GW: You know, we don’t have the CBO score. We’ve been pushing them hard to get it to us. Here’s what we do know. When they scored how many people at this point in time would be on the Obamacare exchange, they were off by about a two to one ratio. What you have to look at is not this in and of itself as a silo. Remember, there are three buckets here. One is the work we’re doing. The second is the work that Chairman Price, now Secretary Price, Dr. Price can do at HHS. Remember under Obamacare, the Obama administration gave the Health and Human Services secretary about 1,400 different individual powers to affect the markets. They never envisioned conservative Dr. Tom Price as HHS secretary. So he has a lot of dials and levers there that can help come in and repair and save this market, devolve power back to the states. Those dials haven’t been turned, yet. So this is a multi-pronged approach. If you shoot this on the tarmac, we’ll never get off the ground with the others.

HH: Oh, I agree. But I think critical to making that case is having a number out there for the number of people who will actually lose their so-called insurance.

GW: Yeah.

HH: They may lose terrible insurance. How many people do you think that is? Is it the 20 million number we have heard?

GW: We don’t, I don’t know the answer to that, Hugh, because I haven’t seen the CBO estimate yet. They don’t have it. I know they’re working on it. But you know, we’ll see it when we get it. We have to begin moving forward on this process or we lose the opportunity under reconciliation, because we have to move on to getting a budget passed for the next fiscal year and all of that. Once that begins, we lose this window. It closes, and we don’t have this opportunity. We will have a CBO score before this comes to the House floor for a vote. This is, by the way, not unusual in how we legislate. It’s not how I’d like to do it, but it’s how the system works. You have to have a bill in place for them to score. And so they have to know what is it I’m looking at? What’s the score? We have a markup starting today in the committee. We anticipate hundreds of Democrat amendments. They want to go to a single payer system. They want fully government-run health care where you don’t even have this kind of individual opportunity that we’re trying to get back into place. This is our one chance to stop that.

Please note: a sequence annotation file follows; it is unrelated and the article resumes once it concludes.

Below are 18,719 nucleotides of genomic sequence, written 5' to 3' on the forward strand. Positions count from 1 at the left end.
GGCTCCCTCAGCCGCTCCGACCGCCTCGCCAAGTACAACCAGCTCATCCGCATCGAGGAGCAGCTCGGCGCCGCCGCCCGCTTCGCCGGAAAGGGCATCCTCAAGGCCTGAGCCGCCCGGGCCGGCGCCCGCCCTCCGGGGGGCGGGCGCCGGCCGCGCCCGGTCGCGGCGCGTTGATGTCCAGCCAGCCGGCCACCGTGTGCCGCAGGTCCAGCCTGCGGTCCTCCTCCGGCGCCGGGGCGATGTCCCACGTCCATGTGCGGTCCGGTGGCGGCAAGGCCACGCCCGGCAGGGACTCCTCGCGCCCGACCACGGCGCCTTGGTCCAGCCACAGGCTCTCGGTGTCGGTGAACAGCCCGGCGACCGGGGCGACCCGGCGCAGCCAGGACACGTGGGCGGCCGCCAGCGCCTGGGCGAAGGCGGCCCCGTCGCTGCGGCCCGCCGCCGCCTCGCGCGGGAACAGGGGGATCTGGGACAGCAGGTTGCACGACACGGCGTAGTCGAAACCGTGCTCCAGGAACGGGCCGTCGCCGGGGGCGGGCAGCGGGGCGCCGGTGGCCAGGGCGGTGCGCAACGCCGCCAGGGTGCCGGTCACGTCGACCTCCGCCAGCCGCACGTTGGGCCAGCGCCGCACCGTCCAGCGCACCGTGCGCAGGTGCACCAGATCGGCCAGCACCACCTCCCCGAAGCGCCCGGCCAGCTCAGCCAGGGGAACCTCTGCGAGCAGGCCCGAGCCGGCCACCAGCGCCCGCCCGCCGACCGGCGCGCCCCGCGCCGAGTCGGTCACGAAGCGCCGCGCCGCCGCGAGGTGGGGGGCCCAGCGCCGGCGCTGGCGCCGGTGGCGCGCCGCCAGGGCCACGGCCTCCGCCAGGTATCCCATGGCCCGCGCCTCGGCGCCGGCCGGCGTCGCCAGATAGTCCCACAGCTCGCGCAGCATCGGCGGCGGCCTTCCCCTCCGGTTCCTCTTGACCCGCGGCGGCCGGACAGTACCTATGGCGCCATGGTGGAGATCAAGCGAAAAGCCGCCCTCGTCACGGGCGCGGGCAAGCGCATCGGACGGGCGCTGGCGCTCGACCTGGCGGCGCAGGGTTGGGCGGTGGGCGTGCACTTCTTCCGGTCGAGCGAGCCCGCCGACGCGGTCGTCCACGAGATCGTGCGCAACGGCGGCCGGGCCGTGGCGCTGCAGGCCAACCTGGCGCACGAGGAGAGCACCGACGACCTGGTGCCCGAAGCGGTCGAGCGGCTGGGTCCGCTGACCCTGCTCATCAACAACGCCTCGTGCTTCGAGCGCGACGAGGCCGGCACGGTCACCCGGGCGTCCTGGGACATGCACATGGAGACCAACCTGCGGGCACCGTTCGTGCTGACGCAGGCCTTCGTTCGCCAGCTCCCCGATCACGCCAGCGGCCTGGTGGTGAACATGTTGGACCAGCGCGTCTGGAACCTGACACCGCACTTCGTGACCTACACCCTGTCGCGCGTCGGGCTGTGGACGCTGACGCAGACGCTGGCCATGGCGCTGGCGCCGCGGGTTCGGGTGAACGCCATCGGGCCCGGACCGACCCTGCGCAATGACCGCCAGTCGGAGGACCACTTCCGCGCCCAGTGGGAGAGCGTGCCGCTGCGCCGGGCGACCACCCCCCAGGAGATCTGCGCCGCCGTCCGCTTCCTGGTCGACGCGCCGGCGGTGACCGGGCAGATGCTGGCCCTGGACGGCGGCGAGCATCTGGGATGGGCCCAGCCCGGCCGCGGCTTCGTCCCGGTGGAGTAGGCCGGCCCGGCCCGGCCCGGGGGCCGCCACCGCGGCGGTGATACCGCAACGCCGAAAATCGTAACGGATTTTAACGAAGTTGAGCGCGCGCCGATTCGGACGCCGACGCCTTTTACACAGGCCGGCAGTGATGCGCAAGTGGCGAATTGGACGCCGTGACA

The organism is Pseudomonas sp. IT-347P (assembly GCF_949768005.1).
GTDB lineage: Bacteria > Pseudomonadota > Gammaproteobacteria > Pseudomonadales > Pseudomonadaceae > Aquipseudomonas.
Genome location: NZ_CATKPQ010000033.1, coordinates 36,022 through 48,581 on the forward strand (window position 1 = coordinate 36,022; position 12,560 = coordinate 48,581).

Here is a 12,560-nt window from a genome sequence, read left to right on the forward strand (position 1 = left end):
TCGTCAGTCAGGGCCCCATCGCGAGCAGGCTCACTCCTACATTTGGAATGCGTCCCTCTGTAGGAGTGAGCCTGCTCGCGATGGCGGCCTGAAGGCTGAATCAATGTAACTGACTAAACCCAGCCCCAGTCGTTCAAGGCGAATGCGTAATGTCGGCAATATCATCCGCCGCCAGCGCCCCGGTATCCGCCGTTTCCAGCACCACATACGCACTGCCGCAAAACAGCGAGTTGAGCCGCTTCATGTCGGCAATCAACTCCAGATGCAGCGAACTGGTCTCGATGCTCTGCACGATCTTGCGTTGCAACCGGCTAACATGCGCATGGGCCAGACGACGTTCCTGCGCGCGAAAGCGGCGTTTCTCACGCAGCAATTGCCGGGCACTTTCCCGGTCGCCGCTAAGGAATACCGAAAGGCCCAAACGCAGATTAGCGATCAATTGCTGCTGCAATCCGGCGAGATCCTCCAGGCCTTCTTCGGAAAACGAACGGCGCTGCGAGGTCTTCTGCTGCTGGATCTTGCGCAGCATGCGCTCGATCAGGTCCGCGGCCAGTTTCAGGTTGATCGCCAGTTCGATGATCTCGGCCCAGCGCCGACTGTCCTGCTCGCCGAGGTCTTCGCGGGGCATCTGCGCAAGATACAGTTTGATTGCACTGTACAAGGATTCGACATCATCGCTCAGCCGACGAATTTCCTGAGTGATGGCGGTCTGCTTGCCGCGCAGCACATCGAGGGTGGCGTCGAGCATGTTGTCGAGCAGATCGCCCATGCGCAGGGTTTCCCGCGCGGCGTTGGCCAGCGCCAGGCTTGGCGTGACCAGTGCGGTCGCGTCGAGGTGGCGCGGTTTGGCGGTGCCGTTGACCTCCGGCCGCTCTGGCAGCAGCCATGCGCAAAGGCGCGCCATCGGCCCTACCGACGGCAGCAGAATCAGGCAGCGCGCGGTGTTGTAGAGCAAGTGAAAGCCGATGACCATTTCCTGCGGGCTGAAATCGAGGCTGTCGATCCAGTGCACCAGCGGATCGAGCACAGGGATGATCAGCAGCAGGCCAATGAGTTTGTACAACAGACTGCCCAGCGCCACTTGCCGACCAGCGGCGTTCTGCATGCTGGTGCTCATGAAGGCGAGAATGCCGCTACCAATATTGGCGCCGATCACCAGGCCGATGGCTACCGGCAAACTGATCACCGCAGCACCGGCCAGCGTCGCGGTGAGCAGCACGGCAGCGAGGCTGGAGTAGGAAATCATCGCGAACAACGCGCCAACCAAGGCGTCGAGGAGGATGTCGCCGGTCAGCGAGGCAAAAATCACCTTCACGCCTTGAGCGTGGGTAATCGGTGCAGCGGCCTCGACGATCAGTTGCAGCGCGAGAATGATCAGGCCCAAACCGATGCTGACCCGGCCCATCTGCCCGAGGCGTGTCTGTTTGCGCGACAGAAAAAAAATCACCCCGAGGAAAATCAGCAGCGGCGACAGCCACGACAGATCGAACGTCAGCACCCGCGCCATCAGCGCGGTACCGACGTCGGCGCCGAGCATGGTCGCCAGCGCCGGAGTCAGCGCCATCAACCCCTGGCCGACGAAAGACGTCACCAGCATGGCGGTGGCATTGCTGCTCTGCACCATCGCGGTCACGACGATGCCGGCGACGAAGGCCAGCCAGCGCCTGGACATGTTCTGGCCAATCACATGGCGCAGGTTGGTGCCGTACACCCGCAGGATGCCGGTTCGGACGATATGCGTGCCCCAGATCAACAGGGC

HH: Now I have been, the House coms team isn’t so happy with me, because I was blasting away at it yesterday morning, because there was no one on Morning Joe, and no one on my show until Kevin Brady scrambled. And I appreciate you being here. Is there a full court press going to come, because I haven’t got the Speaker booked, yet. I haven’t got the Leader. I haven’t got the Whip. I haven’t seen the Vice President or the President, yet. Is there a full court press to sell, sell, sell, Greg Walden?

GW: Look, I hope so. We have one lined out. I can’t speak for the President or Vice President. I’m sure Paul Ryan would love to come on your show, and Kevin, we can work on. I’ve been, look, I’ve been so deep into the policy piece that you know, others are doing the communication piece. I know we have to do both in this, Hugh. I’ve been in your chair, but at a very tiny level. We have to communicate better as a part of the…these policies. Sure.

HH: We have to sell. On that policy piece, have you talked with Rob Portman and Lisa Murkowski about whether or not your Medicaid transition, the devolution of Medicaid with the ceilings and the floors, is acceptable to them?